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May 11, 2023

What does it take to convert offices to biotech lab space?

  • Major considerations include the building site, structure, enclosure, elevators and MEPF.


    In many of the premier life science markets, developers are regularly acquiring office buildings and converting them to lab spaces.

    However, all buildings are not created equal, and while many have the potential to house life science space, it may prove cost prohibitive or impractical without consideration of certain factors. Conversions can range from full demolition and renovation to minor modifications supporting lab-specific processes. Major considerations include the building site, structure, enclosure, elevators, and MEPF (mechanical/HVAC, electrical, plumbing, and fire protection systems.)


    Life science tenants often require specific site features atypical of traditional office developments. For example, a loading dock and access drive aisle for shipping and receiving are essential. A life science tenant will receive much larger and more frequent deliveries than a typical tenant. Therefore, the drive aisle and loading area must accommodate large trucks with direct access to the dock and away from the public entrance.

    Photo by Ross Wildman/BNBuilders [enlarge]
    HVAC and mechanical systems often require upgrades or replacements as labs necessitate a higher level performance than offices.

    In conjunction with the need for an appropriately sized loading dock, life science users often require a service or freight elevator, which has the size and capacity to move large, heavy equipment. Other site considerations include appropriate waste utilities, electrical service sized to accommodate the load of a life science tenant, outdoor amenity areas, and utility yards for backup generators and central utility plants.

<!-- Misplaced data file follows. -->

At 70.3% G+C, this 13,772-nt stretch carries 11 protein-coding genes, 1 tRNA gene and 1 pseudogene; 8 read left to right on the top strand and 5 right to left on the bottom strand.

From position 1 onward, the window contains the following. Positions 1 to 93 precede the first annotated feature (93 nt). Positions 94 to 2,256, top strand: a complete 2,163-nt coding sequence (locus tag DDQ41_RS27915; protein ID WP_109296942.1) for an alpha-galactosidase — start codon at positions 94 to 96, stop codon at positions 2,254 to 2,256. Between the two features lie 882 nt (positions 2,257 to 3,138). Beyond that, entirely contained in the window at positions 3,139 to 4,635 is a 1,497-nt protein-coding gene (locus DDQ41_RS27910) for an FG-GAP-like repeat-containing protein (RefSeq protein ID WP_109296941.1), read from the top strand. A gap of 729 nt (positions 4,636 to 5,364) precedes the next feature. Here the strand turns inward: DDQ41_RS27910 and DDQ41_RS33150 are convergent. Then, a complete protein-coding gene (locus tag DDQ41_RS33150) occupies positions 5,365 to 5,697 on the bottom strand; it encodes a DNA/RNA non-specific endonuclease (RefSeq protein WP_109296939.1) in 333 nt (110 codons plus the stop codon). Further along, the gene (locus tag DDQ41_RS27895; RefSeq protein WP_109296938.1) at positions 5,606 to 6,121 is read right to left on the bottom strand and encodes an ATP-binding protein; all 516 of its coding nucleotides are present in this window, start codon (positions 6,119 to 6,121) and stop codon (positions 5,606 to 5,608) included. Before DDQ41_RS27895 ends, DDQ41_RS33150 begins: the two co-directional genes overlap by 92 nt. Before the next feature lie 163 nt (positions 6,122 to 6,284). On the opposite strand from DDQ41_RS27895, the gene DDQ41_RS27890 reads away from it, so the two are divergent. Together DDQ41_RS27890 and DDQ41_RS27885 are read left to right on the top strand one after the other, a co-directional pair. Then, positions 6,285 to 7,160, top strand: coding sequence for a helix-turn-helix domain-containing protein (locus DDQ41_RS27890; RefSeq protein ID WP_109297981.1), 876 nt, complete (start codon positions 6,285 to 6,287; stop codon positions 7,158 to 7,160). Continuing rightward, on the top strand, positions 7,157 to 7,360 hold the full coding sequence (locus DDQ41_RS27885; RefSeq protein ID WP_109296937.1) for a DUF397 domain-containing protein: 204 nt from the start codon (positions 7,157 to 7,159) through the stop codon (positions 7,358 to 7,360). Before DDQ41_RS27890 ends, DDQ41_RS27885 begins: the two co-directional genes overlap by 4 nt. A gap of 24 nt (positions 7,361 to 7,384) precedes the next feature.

Key structural considerations include the capacity of the floors to support large lab equipment, a roof structure capable of supporting new mechanical units, slab openings for vertical utilities, and potential structural upgrades.

    The buildings we evaluate for office-to-lab conversions consist of various structure types, from tilt-up to cast-in-place concrete to structural steel. Since they were built to house office spaces, these buildings are typically not designed to accommodate lab floor loading requirements and do not meet the vibration criteria required by life science equipment. Therefore, working closely with a structural engineer to determine the most efficient and cost-effective method for improving the structure is imperative.

    For example, evaluating floor-to-floor heights is a critical early task. Life science buildings are most efficient at 15 feet, floor to floor. However, many office buildings have a high first floor but shorter floor-to-floor heights on the upper levels. To define the potential ceiling height, we must first determine the bottom of the structure and consider the above-ceiling MEPF layout. Next, we review available as-built drawings and laser scan the space to accommodate our ideal ceiling height and locate major structural elements. Using this information, we seek creative ways to implement ceiling height while designing the critical MEPF infrastructure.